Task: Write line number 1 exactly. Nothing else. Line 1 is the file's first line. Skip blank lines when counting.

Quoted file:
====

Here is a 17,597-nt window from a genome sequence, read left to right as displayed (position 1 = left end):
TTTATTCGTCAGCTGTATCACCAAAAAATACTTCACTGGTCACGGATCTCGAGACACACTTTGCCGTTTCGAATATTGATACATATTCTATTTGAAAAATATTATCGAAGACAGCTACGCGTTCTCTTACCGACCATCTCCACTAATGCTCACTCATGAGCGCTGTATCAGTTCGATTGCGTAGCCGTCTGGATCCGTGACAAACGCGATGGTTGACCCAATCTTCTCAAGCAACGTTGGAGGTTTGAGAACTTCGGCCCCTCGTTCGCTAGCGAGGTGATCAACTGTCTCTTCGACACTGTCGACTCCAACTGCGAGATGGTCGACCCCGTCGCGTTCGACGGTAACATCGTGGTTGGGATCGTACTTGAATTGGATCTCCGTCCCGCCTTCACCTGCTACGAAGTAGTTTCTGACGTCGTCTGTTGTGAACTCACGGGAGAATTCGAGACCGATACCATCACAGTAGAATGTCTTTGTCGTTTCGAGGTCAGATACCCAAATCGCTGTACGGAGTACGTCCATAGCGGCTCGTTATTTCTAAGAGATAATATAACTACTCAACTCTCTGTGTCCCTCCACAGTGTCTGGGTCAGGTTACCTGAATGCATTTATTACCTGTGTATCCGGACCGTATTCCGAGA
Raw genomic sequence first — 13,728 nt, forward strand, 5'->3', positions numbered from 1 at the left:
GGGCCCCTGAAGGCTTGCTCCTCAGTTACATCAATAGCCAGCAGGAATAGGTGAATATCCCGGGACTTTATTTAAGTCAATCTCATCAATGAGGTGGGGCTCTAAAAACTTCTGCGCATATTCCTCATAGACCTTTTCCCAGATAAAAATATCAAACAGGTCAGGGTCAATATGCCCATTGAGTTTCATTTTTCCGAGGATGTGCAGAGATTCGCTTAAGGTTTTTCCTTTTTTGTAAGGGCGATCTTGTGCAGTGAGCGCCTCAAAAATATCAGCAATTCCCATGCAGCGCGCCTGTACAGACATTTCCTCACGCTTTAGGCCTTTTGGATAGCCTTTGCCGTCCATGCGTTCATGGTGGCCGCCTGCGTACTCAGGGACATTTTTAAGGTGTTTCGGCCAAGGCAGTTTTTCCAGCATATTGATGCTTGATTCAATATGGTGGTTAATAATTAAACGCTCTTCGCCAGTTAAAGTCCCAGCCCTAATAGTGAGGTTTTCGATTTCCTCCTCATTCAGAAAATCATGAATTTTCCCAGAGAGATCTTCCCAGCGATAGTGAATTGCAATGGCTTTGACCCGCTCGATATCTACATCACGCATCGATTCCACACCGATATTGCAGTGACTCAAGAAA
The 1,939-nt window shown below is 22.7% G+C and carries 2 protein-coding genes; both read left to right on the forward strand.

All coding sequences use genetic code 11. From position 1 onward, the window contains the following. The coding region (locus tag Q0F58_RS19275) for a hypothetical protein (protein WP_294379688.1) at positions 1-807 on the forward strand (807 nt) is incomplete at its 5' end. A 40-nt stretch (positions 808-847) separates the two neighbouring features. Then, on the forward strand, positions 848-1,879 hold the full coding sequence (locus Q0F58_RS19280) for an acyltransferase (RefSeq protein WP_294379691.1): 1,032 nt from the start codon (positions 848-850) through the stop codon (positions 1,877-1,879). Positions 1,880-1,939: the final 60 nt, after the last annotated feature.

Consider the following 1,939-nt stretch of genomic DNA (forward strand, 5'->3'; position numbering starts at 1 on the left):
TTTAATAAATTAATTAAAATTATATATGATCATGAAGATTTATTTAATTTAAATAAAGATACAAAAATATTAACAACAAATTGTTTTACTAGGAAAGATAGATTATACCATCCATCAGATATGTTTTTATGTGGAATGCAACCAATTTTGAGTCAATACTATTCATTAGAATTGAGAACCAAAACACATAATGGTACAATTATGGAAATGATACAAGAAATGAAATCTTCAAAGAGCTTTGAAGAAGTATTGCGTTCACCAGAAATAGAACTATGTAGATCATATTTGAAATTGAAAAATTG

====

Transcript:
Here is a 17,597-nt window from a genome sequence, read left to right as displayed (position 1 = left end):